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Friday, September 15, 2000

Olympics survive despite themselves

 Survival being a hot topic these days, let's have a look at the survivor for the ages.

 We present the Olympic Games, that celebration of sports excellence that steadfastly refuses to succumb to threats almost numbing in their relentlessness. Against the odds, here they go again in Sydney.

 Surely, the Olympics are divine. They thrive, a bastion against assaults that would take down the walls of a city, an unbreachable institution in an increasingly contradictory world (Summer Games in the fall?) that has featured stupid and hypocritical management, the poison of performance-enhancing drugs, rampant commercialism and tawdry political posturing.

 Against this backdrop, the essence of what Baron de Coubertin had in mind when he championed the modern Olympics has survived. It hasn't been easy.

 External and internal forces have been gnawing at the fringes for years, since the days when people used to say politics and sports don't mix. Neither do gasoline and alcohol, but that doesn't mean somebody doesn't try.

 Twenty years ago, the Canadian government ambushed its Olympic athletes by joining the U.S.-led boycott of the Moscow Games. Trade missions continued between the countries, business as usual.

 Four years later, the Soviet bloc pulled out of the Los Angeles Games and the only difference that time was the elite athletes of those nations had to seethe quietly at four years' training down the drain. Again, on the business and cultural fronts, not a beat was missed.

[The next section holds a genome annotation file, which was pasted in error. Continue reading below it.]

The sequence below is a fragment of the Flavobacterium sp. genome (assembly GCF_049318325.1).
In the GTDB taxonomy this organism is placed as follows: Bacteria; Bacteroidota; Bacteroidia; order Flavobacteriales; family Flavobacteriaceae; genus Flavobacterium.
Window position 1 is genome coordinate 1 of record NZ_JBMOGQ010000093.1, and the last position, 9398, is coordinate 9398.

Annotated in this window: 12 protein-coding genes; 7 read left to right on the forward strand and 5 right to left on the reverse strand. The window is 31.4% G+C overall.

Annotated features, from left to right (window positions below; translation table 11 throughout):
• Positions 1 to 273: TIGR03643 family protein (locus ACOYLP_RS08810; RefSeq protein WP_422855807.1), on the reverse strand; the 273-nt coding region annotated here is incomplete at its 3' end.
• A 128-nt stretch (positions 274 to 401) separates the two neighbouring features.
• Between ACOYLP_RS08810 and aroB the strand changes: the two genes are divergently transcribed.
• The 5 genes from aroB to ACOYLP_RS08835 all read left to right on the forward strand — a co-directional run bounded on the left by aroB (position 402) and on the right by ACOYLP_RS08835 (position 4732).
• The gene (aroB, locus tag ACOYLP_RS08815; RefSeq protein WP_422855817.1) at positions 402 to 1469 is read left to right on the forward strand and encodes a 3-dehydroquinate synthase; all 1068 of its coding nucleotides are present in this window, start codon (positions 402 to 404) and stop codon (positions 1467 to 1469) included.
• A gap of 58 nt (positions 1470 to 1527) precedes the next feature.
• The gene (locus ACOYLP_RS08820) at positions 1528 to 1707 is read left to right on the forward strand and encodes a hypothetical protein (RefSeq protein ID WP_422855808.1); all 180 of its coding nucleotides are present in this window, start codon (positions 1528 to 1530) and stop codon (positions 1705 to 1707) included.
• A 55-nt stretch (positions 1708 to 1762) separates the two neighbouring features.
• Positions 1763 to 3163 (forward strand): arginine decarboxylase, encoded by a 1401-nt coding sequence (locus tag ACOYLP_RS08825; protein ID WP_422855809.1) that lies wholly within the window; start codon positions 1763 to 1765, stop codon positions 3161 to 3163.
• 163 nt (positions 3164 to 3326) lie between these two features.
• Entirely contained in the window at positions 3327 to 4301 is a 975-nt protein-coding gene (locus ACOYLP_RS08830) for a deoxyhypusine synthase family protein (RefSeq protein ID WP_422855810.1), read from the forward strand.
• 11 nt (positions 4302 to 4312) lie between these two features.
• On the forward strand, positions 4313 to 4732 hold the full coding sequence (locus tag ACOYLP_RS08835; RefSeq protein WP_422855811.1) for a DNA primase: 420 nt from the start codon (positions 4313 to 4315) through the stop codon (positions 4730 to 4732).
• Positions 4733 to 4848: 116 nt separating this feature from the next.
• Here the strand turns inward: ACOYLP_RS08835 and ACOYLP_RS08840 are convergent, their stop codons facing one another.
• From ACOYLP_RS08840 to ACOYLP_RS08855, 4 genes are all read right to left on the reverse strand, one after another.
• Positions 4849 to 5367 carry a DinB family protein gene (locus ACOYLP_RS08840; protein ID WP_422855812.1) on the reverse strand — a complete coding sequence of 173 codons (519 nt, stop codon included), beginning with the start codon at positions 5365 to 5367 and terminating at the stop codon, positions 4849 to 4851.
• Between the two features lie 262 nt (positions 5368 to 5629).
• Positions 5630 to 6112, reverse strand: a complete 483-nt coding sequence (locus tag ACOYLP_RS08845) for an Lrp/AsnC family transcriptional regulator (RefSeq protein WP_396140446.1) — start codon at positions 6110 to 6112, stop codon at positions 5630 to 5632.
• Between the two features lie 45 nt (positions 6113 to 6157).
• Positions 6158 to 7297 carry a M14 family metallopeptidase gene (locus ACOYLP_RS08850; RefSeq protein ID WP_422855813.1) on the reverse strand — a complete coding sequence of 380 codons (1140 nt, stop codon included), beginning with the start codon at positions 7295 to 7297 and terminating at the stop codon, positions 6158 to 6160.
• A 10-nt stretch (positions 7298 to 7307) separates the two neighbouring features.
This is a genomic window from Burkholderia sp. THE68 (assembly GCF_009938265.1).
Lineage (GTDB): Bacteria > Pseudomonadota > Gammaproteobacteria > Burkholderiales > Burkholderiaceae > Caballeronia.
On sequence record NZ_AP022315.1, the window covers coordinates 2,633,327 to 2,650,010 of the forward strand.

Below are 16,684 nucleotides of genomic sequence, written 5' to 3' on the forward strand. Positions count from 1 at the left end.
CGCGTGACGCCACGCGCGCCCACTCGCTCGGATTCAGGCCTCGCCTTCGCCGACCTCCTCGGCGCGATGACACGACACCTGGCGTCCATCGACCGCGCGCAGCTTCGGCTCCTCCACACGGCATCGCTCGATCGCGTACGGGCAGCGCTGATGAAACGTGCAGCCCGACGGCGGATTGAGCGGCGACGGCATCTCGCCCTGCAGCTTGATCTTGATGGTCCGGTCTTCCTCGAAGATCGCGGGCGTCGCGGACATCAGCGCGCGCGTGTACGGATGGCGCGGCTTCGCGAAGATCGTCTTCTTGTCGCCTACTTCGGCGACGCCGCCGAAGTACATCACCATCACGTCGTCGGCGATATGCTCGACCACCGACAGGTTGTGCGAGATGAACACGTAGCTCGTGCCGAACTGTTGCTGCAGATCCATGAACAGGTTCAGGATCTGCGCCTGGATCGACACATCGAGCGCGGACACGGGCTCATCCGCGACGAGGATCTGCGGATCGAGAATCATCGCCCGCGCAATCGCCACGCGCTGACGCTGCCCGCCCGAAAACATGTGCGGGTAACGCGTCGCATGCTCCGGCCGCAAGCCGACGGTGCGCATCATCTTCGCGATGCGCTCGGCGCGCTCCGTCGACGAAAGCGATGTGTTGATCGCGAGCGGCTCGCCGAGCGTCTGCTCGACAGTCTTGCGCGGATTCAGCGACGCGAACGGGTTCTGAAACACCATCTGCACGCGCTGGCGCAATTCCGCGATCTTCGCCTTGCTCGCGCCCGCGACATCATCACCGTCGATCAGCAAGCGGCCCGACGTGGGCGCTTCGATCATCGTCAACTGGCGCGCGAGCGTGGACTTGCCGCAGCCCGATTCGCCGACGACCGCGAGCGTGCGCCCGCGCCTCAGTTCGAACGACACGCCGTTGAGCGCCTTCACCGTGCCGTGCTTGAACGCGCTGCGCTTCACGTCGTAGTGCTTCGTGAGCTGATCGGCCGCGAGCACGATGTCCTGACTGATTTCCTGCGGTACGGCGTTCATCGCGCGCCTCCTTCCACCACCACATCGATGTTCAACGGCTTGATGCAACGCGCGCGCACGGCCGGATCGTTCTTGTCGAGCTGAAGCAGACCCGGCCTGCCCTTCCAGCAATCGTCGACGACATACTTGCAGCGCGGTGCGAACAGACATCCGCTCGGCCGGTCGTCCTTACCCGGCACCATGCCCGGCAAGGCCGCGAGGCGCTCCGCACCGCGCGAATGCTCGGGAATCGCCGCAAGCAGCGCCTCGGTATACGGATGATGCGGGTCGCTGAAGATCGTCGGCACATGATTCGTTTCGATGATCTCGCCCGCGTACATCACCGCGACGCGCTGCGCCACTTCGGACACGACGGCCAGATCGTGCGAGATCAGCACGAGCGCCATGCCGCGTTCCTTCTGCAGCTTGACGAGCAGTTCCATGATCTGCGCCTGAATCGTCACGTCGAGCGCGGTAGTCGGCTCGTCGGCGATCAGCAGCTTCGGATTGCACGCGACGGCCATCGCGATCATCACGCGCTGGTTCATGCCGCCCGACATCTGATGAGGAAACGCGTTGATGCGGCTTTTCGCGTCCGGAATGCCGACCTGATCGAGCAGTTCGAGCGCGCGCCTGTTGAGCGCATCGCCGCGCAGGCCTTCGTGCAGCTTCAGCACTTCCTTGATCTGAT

Nowadays, the Olympics are big business, a multi-billion-dollar enterprise that has added a word to citius, altius, fortius. What's Latin for profit? Or, for that matter, graft?

 We know by now many of the disgusting details of payoffs to International Olympic Committee members by people involved in the Sydney Games and the 2002 Salt Lake Winter Olympics and there's enough smoke surrounding the Atlanta Games to leave the most charitable observer pretty disenchanted. Outright payoffs, school tuitions for the kids of IOC sleazebags, the scandal reached far and deep.

 A dozen heads rolled within the IOC in a damage-control initiative led by Canadian IOC vice-president Dick Pound. You have a right to wonder how many of the guilty ducked in time.

 Meantime, IOC president Juan Antonio Samaranch, ensconced in his $4,000-a-day Sydney hotel suite (all the el cheapo $2,000-a-day digs must have been taken) pretty well sums up the mindset of the many aristocrats and pretenders to royalty who cling to the 115-member IOC court. They still feel the little people, the athletes, ought to know their place even though 15 were taken on board in a piece of IOC window dressing.

 Philosophically, the Olympics have strayed from the purity of de Coubertin's ideals to the sanguine addition of a professional all-star team that has turned the Olympic basketball competition into a turkey shoot embarrassing to thinking people inside and outside the NBA. Others have lost their moral compass.

 We all know by now some of the 10,500 athletes in Australia will be achieving their results partly through pharmaceutical flim-flam. Some will be caught in the cat-and-mouse game between the forces of drug-testing and those of drug-masking.